Last week, Ford announced price hikes between $6,000 and $8,500 for most of its lineup for F-150 Lightning electric vehicles, while General Motors upped its electric Hummer cost by $6,250 last month. Both companies blamed higher production costs for the price increases.
“Due to significant material cost increases and other factors, Ford has adjusted MSRP starting with the opening of the next wave of F-150 Lightning orders,” Ford explained in a press release.
The Inflation Reduction Act extends the consumer tax credit of up to $7,500 for new electric vehicles until 2032 and adds another credit of up to $4,000 for purchases of a used electric vehicle. The measure includes a cap of $55,000 on purchases of new retail electric cars and a cap of $80,000 for electric trucks, vans, and SUVs. It also includes more stringent requirements on sourcing and production in order for vehicles to be eligible for the credit.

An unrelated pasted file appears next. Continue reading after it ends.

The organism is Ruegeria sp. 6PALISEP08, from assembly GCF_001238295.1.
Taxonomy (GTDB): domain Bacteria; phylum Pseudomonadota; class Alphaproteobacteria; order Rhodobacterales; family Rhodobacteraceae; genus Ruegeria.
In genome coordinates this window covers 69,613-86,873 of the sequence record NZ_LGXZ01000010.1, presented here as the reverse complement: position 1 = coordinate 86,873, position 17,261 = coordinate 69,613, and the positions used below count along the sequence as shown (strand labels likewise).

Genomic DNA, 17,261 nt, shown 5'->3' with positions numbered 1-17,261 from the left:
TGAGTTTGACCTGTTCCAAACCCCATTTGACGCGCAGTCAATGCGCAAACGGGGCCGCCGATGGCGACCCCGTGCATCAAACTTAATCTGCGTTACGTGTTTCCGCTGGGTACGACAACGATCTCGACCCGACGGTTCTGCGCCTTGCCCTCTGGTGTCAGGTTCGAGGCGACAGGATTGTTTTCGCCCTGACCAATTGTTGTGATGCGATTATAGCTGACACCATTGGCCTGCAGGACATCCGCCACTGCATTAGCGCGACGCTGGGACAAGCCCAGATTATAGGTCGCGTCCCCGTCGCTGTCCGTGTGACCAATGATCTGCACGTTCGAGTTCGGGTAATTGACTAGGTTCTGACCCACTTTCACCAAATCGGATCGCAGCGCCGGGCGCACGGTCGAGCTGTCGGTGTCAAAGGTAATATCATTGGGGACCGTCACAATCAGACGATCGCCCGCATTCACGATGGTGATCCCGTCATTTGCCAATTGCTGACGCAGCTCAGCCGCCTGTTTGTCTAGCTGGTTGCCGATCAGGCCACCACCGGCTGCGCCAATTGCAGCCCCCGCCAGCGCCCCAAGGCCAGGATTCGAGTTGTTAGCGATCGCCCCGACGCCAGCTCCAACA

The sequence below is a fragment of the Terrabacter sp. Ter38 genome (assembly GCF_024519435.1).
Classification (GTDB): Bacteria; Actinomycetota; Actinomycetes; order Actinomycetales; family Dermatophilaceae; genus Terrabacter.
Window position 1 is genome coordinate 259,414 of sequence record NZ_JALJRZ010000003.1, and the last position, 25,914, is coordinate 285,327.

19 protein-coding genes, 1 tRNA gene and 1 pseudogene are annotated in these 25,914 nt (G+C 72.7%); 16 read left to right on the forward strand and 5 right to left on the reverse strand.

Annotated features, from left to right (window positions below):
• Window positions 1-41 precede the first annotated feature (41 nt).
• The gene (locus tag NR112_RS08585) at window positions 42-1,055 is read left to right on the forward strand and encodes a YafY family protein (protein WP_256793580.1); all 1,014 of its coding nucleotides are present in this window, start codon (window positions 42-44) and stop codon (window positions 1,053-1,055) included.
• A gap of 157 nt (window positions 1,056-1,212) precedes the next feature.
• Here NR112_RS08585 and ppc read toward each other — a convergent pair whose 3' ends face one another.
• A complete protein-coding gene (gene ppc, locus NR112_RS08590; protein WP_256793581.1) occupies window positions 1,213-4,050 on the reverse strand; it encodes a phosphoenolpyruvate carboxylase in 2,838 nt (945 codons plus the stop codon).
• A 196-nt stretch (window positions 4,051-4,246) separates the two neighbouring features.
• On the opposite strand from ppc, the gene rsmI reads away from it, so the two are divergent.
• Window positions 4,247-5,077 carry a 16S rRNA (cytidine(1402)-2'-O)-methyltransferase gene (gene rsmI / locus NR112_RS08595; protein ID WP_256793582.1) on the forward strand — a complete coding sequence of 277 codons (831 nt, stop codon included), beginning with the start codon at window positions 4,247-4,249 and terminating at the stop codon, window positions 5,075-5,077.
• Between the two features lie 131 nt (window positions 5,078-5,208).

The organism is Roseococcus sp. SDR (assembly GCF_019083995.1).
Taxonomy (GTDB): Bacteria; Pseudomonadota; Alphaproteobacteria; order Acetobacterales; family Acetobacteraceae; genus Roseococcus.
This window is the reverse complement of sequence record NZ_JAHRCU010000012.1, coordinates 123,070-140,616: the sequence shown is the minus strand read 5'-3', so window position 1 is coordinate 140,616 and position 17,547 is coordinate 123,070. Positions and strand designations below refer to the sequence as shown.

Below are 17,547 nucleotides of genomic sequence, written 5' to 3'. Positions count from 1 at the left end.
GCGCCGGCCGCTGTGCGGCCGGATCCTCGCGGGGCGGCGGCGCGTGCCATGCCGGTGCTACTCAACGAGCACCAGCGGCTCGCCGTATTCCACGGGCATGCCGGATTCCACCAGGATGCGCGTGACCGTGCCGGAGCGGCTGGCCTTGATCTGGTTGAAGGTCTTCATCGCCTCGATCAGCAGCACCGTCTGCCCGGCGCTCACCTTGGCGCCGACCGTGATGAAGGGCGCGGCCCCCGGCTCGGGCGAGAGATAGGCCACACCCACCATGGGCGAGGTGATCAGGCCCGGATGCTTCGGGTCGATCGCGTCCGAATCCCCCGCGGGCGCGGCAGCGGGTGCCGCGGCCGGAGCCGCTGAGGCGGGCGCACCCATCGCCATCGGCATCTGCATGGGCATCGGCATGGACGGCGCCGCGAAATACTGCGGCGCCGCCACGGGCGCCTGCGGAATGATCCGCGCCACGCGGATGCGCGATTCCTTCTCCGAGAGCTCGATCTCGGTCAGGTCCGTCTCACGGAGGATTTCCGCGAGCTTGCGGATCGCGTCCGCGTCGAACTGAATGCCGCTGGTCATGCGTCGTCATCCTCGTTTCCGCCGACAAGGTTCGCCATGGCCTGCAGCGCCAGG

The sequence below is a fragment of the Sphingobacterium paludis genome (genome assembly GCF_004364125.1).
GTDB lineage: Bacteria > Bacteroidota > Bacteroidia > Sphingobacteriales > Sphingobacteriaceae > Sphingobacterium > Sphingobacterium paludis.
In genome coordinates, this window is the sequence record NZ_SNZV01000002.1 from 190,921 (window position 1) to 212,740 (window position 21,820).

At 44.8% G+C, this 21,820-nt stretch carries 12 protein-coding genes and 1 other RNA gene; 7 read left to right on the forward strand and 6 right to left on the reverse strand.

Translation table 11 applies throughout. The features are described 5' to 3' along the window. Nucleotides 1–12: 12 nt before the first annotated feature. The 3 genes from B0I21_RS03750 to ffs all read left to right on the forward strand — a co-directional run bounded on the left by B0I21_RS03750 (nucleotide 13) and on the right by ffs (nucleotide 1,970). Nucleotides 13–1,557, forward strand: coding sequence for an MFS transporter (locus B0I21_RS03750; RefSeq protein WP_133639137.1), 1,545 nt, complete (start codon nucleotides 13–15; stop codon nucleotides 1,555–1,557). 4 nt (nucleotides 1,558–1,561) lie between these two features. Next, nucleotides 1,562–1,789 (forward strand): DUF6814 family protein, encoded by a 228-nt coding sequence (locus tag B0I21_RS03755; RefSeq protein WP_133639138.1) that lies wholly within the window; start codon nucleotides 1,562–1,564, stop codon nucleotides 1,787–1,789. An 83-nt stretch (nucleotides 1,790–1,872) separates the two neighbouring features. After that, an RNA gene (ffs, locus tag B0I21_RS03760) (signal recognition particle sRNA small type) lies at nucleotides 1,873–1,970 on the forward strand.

As a result of their price increases, some of the Ford and General Motors electric vehicles subjected to the price hikes will top the cap and therefore be ineligible for the tax credit. For example, the big-battery version of the Ford F-150 Lariat now costs $87,769, up $8,500, Car and Driver reported.
Not all the vehicles affected by the price hikes will eclipse the cap. For example, the F-150 Lightning Pro rose about $7,000 from $39,947 to $46,974 but remains below the cap.
Some electric vehicle companies have announced price increases over recent months as supply chain problems, chip shortages, high shipping costs, and inflationary pressures bite their cost of operations. In June, Tesla announced price increases for its Model 3 and Model Y, Reuters reported.
President Joe Biden is expected to sign the Inflation Reduction Act into law Tuesday. The legislation is estimated to include roughly $750 billion in funding over the next 10 years. About $300 billion worth of that funding is slated to reduce the deficit, while the rest will go to new spending initiatives. The bill features a trove of healthcare, tax, and climate reforms.
After months of stalled negotiations among Democrats over Biden’s so-called Build Back Better agenda, Senate Majority Leader Chuck Schumer (D-NY) announced a surprise deal with Sen. Joe Manchin (D-WV) that paved the way for the significantly watered-down spending plan to clear the Senate earlier this month. The bill then cleared the House last Friday.